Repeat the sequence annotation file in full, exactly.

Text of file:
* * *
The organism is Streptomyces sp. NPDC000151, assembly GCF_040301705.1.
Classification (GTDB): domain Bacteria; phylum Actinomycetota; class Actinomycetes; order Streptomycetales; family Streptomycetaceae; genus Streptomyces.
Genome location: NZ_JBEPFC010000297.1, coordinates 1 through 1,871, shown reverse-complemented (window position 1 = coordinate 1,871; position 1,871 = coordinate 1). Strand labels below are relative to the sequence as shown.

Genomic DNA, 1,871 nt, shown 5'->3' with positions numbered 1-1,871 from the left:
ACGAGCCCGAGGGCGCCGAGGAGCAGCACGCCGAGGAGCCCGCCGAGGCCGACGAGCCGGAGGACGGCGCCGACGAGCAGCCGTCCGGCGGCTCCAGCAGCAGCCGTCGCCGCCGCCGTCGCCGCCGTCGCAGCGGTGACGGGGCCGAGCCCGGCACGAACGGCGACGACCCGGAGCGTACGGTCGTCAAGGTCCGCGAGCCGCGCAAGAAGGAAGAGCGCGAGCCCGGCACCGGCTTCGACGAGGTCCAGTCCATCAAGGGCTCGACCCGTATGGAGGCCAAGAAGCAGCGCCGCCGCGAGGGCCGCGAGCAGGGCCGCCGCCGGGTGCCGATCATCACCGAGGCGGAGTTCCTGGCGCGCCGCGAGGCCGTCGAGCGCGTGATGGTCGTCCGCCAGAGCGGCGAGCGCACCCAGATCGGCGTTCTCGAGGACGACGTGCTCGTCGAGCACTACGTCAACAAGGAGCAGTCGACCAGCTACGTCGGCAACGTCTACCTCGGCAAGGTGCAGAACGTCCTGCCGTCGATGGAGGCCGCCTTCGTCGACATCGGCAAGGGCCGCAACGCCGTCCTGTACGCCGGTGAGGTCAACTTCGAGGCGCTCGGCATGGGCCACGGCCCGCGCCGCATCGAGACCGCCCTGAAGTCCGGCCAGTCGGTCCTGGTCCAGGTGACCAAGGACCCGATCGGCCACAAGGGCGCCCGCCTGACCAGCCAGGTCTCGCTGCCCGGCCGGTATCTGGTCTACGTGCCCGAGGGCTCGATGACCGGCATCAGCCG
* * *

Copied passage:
The organism is Streptomyces sp. NPDC000151, assembly GCF_040301705.1.
Classification (GTDB): domain Bacteria; phylum Actinomycetota; class Actinomycetes; order Streptomycetales; family Streptomycetaceae; genus Streptomyces.
Genome location: NZ_JBEPFC010000297.1, coordinates 1 through 1,871, shown reverse-complemented (window position 1 = coordinate 1,871; position 1,871 = coordinate 1). Strand labels below are relative to the sequence as shown.

Genomic DNA, 1,871 nt, shown 5'->3' with positions numbered 1-1,871 from the left:
ACGAGCCCGAGGGCGCCGAGGAGCAGCACGCCGAGGAGCCCGCCGAGGCCGACGAGCCGGAGGACGGCGCCGACGAGCAGCCGTCCGGCGGCTCCAGCAGCAGCCGTCGCCGCCGCCGTCGCCGCCGTCGCAGCGGTGACGGGGCCGAGCCCGGCACGAACGGCGACGACCCGGAGCGTACGGTCGTCAAGGTCCGCGAGCCGCGCAAGAAGGAAGAGCGCGAGCCCGGCACCGGCTTCGACGAGGTCCAGTCCATCAAGGGCTCGACCCGTATGGAGGCCAAGAAGCAGCGCCGCCGCGAGGGCCGCGAGCAGGGCCGCCGCCGGGTGCCGATCATCACCGAGGCGGAGTTCCTGGCGCGCCGCGAGGCCGTCGAGCGCGTGATGGTCGTCCGCCAGAGCGGCGAGCGCACCCAGATCGGCGTTCTCGAGGACGACGTGCTCGTCGAGCACTACGTCAACAAGGAGCAGTCGACCAGCTACGTCGGCAACGTCTACCTCGGCAAGGTGCAGAACGTCCTGCCGTCGATGGAGGCCGCCTTCGTCGACATCGGCAAGGGCCGCAACGCCGTCCTGTACGCCGGTGAGGTCAACTTCGAGGCGCTCGGCATGGGCCACGGCCCGCGCCGCATCGAGACCGCCCTGAAGTCCGGCCAGTCGGTCCTGGTCCAGGTGACCAAGGACCCGATCGGCCACAAGGGCGCCCGCCTGACCAGCCAGGTCTCGCTGCCCGGCCGGTATCTGGTCTACGTGCCCGAGGGCTCGATGACCGGCATCAGCCG